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Friday, 9 September 2011

WHO WERE THE WELSH?


The Llanelli riots, and the other Welsh rebellions of 1910-1914, were driven by class antagonisms, rather than being in any real sense national uprisings. That they arose out of industrial conflict makes this self-evident.

But it is also the case that what it meant to be Welsh was changing in this period. Who were the Welsh? National identity is never fixed under capitalism, but fluid, depending on population flows which are determined by access to work and to a means of livelihood. Immigration into south Wales during the early part of the 20th century not only shaped the society in profound and fundamental ways, but was crucial in enabling the survival of a distinctive Welsh people and culture at all.

In drawing so many people into its growing cities and towns, Wales was unique in Britain. From the 1860s until 1914, Wales moves out of phase with England, Scotland and Ireland and from the 1890s becomes a country of net immigration. In fact, during the amazing decade before the First World War Wales is the only country on the planet to register a plus in the immigration tables outside the USA.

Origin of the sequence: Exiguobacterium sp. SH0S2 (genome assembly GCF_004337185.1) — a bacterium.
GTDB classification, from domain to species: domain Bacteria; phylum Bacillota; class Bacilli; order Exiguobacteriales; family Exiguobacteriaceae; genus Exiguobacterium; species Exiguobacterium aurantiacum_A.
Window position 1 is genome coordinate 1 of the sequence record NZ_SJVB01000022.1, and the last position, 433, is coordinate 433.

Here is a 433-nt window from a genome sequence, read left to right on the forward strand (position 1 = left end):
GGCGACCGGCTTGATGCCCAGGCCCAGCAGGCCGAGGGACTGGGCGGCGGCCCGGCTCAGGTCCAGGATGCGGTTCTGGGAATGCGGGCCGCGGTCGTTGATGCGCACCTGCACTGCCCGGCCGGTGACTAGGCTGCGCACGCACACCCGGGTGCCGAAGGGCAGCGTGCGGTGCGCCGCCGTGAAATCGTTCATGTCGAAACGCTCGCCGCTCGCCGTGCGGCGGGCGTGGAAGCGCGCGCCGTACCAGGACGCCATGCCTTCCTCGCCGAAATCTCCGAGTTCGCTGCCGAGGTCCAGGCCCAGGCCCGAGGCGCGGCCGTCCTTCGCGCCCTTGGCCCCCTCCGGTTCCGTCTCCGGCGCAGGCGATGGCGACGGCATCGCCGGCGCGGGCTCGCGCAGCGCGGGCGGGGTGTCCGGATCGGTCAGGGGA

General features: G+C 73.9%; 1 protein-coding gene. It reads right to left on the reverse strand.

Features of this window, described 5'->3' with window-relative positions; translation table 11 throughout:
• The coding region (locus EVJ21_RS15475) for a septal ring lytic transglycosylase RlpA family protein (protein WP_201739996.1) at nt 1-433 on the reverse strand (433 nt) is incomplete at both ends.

In “When Was Wales?”, his powerful study of Welsh history and identity, Gwyn Alf Williams notes that, “In that tumultuous decade (1904-14), when something like 130,000 people – and a mixed, polyglot, buoyant and innovatory people they were – flooded into the coal valleys of south Wales, Wales, with an immigrant rate of 45 per 10,000, ranks second, by rate, only to the USA itself as a world centre of immigration.”

Gwyn Alf argues that, had Wales not been industrialised during the 19th century, its people would have suffered the same fate as the southern Irish. ”Any recognisable entity which could be called ‘Wales’ would have disappeared in the nineteenth century, its people blown away by the winds of the world.” It was only massive immigration from England, Ireland, Spain, Italy and elsewhere that enabled the continued existence of a distinct Welsh people. Cardiff’s Afro-Caribbean community had been established, of course, since the 1700s, and was the oldest in Britain apart from Liverpool, growing initially out of the slave trade.

Not only was there a massive influx of people from outside Wales, there was also mass migration from rural Wales into the growing towns and cities. It was in this period that what we came to recognise as a distinctive Welsh culture began to emerge. The Nonconformist, radical, Welsh-speaking Wales we recognise was a by-product of industrialisation and its attendant immigration.

Without mass immigration, the Llanelli we recognise in 1911, with its chapels, its tinplate mills, its docks and its railways, would never have existed.

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